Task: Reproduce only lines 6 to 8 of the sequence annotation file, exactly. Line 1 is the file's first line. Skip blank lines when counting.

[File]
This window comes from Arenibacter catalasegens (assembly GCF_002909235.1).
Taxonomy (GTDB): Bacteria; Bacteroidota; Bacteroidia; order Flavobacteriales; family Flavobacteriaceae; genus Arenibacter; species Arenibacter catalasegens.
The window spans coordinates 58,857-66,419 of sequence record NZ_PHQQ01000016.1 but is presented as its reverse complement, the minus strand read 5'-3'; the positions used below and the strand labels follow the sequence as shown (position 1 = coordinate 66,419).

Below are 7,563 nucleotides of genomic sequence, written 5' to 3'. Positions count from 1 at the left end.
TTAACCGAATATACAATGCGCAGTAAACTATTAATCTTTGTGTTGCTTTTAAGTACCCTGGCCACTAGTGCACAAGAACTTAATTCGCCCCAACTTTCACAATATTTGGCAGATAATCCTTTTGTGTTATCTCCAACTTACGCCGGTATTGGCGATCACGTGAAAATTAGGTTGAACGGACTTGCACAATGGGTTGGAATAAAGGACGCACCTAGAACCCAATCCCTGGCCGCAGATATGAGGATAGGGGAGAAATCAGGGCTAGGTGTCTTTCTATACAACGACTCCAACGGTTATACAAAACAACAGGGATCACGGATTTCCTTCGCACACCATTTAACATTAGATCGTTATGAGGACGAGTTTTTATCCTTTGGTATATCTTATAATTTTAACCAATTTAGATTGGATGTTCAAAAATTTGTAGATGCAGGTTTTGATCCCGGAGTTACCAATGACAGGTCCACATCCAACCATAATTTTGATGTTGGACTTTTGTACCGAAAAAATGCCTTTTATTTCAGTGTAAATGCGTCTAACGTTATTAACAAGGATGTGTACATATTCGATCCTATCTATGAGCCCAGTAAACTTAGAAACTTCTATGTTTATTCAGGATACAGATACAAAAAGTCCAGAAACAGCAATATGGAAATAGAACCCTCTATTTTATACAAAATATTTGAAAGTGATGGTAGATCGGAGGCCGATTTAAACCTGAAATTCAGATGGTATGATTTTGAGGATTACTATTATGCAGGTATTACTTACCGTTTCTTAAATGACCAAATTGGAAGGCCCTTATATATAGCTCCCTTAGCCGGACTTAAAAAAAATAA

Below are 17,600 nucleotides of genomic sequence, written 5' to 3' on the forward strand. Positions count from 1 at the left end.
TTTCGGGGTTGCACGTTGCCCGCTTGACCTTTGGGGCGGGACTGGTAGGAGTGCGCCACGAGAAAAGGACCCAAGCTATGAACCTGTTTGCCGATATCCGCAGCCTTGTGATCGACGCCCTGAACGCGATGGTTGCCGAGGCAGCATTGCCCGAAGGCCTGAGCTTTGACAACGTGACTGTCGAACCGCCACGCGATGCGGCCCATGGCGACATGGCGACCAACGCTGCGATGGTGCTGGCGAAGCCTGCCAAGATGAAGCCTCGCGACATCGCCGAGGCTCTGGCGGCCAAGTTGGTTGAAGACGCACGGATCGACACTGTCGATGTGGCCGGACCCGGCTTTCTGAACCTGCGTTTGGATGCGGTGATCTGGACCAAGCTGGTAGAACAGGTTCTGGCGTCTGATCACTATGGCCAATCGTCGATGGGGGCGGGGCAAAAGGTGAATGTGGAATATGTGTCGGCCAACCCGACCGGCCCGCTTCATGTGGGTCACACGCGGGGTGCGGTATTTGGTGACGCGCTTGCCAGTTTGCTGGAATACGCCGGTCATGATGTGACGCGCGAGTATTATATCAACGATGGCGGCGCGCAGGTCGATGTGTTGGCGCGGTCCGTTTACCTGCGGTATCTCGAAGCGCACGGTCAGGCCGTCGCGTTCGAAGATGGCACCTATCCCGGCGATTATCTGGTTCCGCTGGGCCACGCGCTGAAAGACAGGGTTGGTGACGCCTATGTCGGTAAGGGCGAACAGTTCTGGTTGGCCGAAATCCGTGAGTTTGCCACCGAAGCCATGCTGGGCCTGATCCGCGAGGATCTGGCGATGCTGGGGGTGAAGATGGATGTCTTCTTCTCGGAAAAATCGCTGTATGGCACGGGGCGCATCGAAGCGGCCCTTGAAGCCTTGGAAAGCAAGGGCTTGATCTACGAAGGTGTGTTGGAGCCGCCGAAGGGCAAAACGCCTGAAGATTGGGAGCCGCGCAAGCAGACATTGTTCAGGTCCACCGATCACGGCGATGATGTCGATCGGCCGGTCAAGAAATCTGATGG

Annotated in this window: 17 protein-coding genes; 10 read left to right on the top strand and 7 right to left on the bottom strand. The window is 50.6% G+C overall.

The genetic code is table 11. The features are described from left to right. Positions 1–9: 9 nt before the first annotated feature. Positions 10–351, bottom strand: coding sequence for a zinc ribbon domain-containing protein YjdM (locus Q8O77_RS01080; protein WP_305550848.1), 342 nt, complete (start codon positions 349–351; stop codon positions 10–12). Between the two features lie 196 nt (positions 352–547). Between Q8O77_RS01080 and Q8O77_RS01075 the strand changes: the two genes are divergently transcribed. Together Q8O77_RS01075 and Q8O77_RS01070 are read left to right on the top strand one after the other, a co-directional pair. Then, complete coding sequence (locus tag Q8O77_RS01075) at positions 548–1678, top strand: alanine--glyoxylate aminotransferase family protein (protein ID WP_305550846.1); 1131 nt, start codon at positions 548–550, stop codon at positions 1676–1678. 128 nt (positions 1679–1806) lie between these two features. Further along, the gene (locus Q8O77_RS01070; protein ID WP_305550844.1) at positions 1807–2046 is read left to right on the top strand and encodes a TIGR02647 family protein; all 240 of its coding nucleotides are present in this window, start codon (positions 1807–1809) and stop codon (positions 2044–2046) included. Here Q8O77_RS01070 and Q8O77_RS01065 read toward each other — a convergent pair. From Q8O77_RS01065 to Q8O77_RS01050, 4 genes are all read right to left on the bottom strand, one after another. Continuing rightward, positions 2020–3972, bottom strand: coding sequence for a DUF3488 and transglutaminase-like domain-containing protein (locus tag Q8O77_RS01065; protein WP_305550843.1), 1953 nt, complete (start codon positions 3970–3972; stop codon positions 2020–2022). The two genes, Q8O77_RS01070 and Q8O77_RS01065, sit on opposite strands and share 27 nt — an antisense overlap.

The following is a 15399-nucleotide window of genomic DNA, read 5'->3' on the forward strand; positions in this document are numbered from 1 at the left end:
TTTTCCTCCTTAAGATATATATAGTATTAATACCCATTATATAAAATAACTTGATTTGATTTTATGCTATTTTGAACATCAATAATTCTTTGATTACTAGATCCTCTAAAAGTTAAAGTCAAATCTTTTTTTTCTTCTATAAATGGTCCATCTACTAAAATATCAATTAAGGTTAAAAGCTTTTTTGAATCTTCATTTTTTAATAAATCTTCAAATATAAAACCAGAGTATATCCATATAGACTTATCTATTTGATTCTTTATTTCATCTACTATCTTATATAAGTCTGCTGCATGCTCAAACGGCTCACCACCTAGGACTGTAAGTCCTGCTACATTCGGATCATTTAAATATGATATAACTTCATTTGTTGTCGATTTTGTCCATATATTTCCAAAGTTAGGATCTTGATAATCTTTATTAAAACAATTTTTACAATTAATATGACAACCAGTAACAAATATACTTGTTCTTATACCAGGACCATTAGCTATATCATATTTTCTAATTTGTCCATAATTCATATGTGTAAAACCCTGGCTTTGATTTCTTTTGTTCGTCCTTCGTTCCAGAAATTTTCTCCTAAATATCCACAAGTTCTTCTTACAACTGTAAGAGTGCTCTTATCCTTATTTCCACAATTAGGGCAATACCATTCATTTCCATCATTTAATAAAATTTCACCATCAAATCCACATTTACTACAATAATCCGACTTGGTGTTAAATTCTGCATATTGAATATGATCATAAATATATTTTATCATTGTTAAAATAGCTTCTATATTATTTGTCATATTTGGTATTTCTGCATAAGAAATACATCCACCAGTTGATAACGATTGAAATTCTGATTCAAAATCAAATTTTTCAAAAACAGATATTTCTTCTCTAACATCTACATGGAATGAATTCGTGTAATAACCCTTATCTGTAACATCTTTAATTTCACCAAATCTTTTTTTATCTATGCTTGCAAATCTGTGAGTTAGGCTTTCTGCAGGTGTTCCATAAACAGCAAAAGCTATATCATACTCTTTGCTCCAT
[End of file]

Below are 17,600 nucleotides of genomic sequence, written 5' to 3' on the forward strand. Positions count from 1 at the left end.
TTTCGGGGTTGCACGTTGCCCGCTTGACCTTTGGGGCGGGACTGGTAGGAGTGCGCCACGAGAAAAGGACCCAAGCTATGAACCTGTTTGCCGATATCCGCAGCCTTGTGATCGACGCCCTGAACGCGATGGTTGCCGAGGCAGCATTGCCCGAAGGCCTGAGCTTTGACAACGTGACTGTCGAACCGCCACGCGATGCGGCCCATGGCGACATGGCGACCAACGCTGCGATGGTGCTGGCGAAGCCTGCCAAGATGAAGCCTCGCGACATCGCCGAGGCTCTGGCGGCCAAGTTGGTTGAAGACGCACGGATCGACACTGTCGATGTGGCCGGACCCGGCTTTCTGAACCTGCGTTTGGATGCGGTGATCTGGACCAAGCTGGTAGAACAGGTTCTGGCGTCTGATCACTATGGCCAATCGTCGATGGGGGCGGGGCAAAAGGTGAATGTGGAATATGTGTCGGCCAACCCGACCGGCCCGCTTCATGTGGGTCACACGCGGGGTGCGGTATTTGGTGACGCGCTTGCCAGTTTGCTGGAATACGCCGGTCATGATGTGACGCGCGAGTATTATATCAACGATGGCGGCGCGCAGGTCGATGTGTTGGCGCGGTCCGTTTACCTGCGGTATCTCGAAGCGCACGGTCAGGCCGTCGCGTTCGAAGATGGCACCTATCCCGGCGATTATCTGGTTCCGCTGGGCCACGCGCTGAAAGACAGGGTTGGTGACGCCTATGTCGGTAAGGGCGAACAGTTCTGGTTGGCCGAAATCCGTGAGTTTGCCACCGAAGCCATGCTGGGCCTGATCCGCGAGGATCTGGCGATGCTGGGGGTGAAGATGGATGTCTTCTTCTCGGAAAAATCGCTGTATGGCACGGGGCGCATCGAAGCGGCCCTTGAAGCCTTGGAAAGCAAGGGCTTGATCTACGAAGGTGTGTTGGAGCCGCCGAAGGGCAAAACGCCTGAAGATTGGGAGCCGCGCAAGCAGACATTGTTCAGGTCCACCGATCACGGCGATGATGTCGATCGGCCGGTCAAGAAATCTGATGG

Annotated in this window: 17 protein-coding genes; 10 read left to right on the top strand and 7 right to left on the bottom strand. The window is 50.6% G+C overall.